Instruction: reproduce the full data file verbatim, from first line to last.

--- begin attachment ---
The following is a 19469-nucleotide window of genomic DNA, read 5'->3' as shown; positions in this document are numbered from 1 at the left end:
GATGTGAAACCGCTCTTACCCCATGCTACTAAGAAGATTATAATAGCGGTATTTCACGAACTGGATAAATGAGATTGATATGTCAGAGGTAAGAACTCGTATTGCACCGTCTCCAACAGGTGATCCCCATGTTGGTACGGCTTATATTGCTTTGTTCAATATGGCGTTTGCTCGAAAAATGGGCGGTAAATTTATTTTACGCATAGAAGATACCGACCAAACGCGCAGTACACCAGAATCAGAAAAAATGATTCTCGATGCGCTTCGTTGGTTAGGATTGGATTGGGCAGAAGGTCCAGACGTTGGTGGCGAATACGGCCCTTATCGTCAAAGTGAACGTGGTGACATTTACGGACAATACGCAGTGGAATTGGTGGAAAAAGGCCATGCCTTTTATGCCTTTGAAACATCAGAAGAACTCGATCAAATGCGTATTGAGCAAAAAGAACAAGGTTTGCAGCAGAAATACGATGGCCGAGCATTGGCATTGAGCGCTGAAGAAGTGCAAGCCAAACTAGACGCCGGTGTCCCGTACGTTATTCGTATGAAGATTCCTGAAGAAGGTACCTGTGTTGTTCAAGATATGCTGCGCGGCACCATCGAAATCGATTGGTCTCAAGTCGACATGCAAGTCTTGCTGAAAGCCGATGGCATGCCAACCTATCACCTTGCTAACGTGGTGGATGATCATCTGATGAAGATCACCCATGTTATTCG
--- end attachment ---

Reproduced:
The following is a 19469-nucleotide window of genomic DNA, read 5'->3' as shown; positions in this document are numbered from 1 at the left end:
GATGTGAAACCGCTCTTACCCCATGCTACTAAGAAGATTATAATAGCGGTATTTCACGAACTGGATAAATGAGATTGATATGTCAGAGGTAAGAACTCGTATTGCACCGTCTCCAACAGGTGATCCCCATGTTGGTACGGCTTATATTGCTTTGTTCAATATGGCGTTTGCTCGAAAAATGGGCGGTAAATTTATTTTACGCATAGAAGATACCGACCAAACGCGCAGTACACCAGAATCAGAAAAAATGATTCTCGATGCGCTTCGTTGGTTAGGATTGGATTGGGCAGAAGGTCCAGACGTTGGTGGCGAATACGGCCCTTATCGTCAAAGTGAACGTGGTGACATTTACGGACAATACGCAGTGGAATTGGTGGAAAAAGGCCATGCCTTTTATGCCTTTGAAACATCAGAAGAACTCGATCAAATGCGTATTGAGCAAAAAGAACAAGGTTTGCAGCAGAAATACGATGGCCGAGCATTGGCATTGAGCGCTGAAGAAGTGCAAGCCAAACTAGACGCCGGTGTCCCGTACGTTATTCGTATGAAGATTCCTGAAGAAGGTACCTGTGTTGTTCAAGATATGCTGCGCGGCACCATCGAAATCGATTGGTCTCAAGTCGACATGCAAGTCTTGCTGAAAGCCGATGGCATGCCAACCTATCACCTTGCTAACGTGGTGGATGATCATCTGATGAAGATCACCCATGTTATTCG